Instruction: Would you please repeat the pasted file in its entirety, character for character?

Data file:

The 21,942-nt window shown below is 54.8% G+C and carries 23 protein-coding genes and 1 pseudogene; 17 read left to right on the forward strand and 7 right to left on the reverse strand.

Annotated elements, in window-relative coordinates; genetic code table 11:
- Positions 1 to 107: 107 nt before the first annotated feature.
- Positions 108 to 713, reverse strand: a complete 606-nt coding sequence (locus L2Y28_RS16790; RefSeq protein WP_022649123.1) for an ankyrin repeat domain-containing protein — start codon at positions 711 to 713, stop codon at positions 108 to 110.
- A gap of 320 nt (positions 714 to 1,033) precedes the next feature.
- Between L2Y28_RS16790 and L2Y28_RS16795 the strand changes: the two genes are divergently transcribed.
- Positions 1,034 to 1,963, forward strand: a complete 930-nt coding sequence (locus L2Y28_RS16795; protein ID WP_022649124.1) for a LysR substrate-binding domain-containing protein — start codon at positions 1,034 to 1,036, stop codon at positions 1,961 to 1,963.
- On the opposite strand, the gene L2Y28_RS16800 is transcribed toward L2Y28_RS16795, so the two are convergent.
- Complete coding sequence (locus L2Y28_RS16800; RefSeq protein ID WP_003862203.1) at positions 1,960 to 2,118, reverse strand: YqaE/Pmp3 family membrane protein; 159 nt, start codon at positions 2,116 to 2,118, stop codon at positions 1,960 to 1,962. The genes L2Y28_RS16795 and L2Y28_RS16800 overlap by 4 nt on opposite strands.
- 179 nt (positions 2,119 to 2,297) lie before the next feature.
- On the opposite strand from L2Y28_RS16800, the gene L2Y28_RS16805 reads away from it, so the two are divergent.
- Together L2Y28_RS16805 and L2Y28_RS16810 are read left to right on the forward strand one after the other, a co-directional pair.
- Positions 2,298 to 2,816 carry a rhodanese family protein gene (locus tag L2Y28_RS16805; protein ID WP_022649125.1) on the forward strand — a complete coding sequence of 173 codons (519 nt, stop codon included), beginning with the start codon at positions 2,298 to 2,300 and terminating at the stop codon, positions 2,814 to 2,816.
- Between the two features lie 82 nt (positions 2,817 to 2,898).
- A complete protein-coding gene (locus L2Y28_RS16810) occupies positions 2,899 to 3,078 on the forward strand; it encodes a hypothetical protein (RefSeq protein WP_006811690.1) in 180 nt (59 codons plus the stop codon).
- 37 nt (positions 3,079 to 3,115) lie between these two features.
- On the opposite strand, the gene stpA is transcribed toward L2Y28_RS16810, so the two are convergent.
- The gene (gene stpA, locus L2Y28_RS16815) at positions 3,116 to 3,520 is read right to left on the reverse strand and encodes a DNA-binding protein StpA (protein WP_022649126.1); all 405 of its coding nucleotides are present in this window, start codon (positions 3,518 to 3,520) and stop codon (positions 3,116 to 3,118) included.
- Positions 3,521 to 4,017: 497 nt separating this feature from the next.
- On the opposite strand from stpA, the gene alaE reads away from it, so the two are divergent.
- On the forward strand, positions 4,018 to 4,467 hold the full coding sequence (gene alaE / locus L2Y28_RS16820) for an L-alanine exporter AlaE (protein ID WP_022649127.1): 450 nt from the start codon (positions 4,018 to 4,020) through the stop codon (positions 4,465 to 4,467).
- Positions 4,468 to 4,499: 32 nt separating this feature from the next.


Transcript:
The 21,942-nt window shown below is 54.8% G+C and carries 23 protein-coding genes and 1 pseudogene; 17 read left to right on the forward strand and 7 right to left on the reverse strand.

Annotated elements, in window-relative coordinates; genetic code table 11:
- Positions 1 to 107: 107 nt before the first annotated feature.
- Positions 108 to 713, reverse strand: a complete 606-nt coding sequence (locus L2Y28_RS16790; RefSeq protein WP_022649123.1) for an ankyrin repeat domain-containing protein — start codon at positions 711 to 713, stop codon at positions 108 to 110.
- A gap of 320 nt (positions 714 to 1,033) precedes the next feature.
- Between L2Y28_RS16790 and L2Y28_RS16795 the strand changes: the two genes are divergently transcribed.
- Positions 1,034 to 1,963, forward strand: a complete 930-nt coding sequence (locus L2Y28_RS16795; protein ID WP_022649124.1) for a LysR substrate-binding domain-containing protein — start codon at positions 1,034 to 1,036, stop codon at positions 1,961 to 1,963.
- On the opposite strand, the gene L2Y28_RS16800 is transcribed toward L2Y28_RS16795, so the two are convergent.
- Complete coding sequence (locus L2Y28_RS16800; RefSeq protein ID WP_003862203.1) at positions 1,960 to 2,118, reverse strand: YqaE/Pmp3 family membrane protein; 159 nt, start codon at positions 2,116 to 2,118, stop codon at positions 1,960 to 1,962. The genes L2Y28_RS16795 and L2Y28_RS16800 overlap by 4 nt on opposite strands.
- 179 nt (positions 2,119 to 2,297) lie before the next feature.
- On the opposite strand from L2Y28_RS16800, the gene L2Y28_RS16805 reads away from it, so the two are divergent.
- Together L2Y28_RS16805 and L2Y28_RS16810 are read left to right on the forward strand one after the other, a co-directional pair.
- Positions 2,298 to 2,816 carry a rhodanese family protein gene (locus tag L2Y28_RS16805; protein ID WP_022649125.1) on the forward strand — a complete coding sequence of 173 codons (519 nt, stop codon included), beginning with the start codon at positions 2,298 to 2,300 and terminating at the stop codon, positions 2,814 to 2,816.
- Between the two features lie 82 nt (positions 2,817 to 2,898).
- A complete protein-coding gene (locus L2Y28_RS16810) occupies positions 2,899 to 3,078 on the forward strand; it encodes a hypothetical protein (RefSeq protein WP_006811690.1) in 180 nt (59 codons plus the stop codon).
- 37 nt (positions 3,079 to 3,115) lie between these two features.
- On the opposite strand, the gene stpA is transcribed toward L2Y28_RS16810, so the two are convergent.
- The gene (gene stpA, locus L2Y28_RS16815) at positions 3,116 to 3,520 is read right to left on the reverse strand and encodes a DNA-binding protein StpA (protein WP_022649126.1); all 405 of its coding nucleotides are present in this window, start codon (positions 3,518 to 3,520) and stop codon (positions 3,116 to 3,118) included.
- Positions 3,521 to 4,017: 497 nt separating this feature from the next.
- On the opposite strand from stpA, the gene alaE reads away from it, so the two are divergent.
- On the forward strand, positions 4,018 to 4,467 hold the full coding sequence (gene alaE / locus L2Y28_RS16820) for an L-alanine exporter AlaE (protein ID WP_022649127.1): 450 nt from the start codon (positions 4,018 to 4,020) through the stop codon (positions 4,465 to 4,467).
- Positions 4,468 to 4,499: 32 nt separating this feature from the next.